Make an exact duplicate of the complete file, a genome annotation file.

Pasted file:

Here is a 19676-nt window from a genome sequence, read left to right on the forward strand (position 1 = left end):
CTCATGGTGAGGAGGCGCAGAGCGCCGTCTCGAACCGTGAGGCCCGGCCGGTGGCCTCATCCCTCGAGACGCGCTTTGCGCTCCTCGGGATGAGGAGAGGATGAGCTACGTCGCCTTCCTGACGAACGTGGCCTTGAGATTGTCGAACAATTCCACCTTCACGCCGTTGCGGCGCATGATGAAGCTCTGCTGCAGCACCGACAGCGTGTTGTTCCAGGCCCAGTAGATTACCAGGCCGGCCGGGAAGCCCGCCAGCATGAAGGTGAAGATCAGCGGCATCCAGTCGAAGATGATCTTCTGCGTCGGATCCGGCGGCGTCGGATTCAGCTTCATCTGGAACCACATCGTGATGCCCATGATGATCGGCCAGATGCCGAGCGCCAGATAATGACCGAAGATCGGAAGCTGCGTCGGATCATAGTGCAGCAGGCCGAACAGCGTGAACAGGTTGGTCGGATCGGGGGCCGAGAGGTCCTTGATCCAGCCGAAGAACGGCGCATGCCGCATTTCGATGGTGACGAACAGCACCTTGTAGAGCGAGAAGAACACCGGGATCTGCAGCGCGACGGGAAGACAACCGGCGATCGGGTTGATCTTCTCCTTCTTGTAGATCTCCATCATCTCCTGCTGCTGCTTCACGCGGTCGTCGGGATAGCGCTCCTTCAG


Here is a 19676-nt window from a genome sequence, read left to right on the forward strand (position 1 = left end):
CTCATGGTGAGGAGGCGCAGAGCGCCGTCTCGAACCGTGAGGCCCGGCCGGTGGCCTCATCCCTCGAGACGCGCTTTGCGCTCCTCGGGATGAGGAGAGGATGAGCTACGTCGCCTTCCTGACGAACGTGGCCTTGAGATTGTCGAACAATTCCACCTTCACGCCGTTGCGGCGCATGATGAAGCTCTGCTGCAGCACCGACAGCGTGTTGTTCCAGGCCCAGTAGATTACCAGGCCGGCCGGGAAGCCCGCCAGCATGAAGGTGAAGATCAGCGGCATCCAGTCGAAGATGATCTTCTGCGTCGGATCCGGCGGCGTCGGATTCAGCTTCATCTGGAACCACATCGTGATGCCCATGATGATCGGCCAGATGCCGAGCGCCAGATAATGACCGAAGATCGGAAGCTGCGTCGGATCATAGTGCAGCAGGCCGAACAGCGTGAACAGGTTGGTCGGATCGGGGGCCGAGAGGTCCTTGATCCAGCCGAAGAACGGCGCATGCCGCATTTCGATGGTGACGAACAGCACCTTGTAGAGCGAGAAGAACACCGGGATCTGCAGCGCGACGGGAAGACAACCGGCGATCGGGTTGATCTTCTCCTTCTTGTAGATCTCCATCATCTCCTGCTGCTGCTTCACGCGGTCGTCGGGATAGCGCTCCTTCAG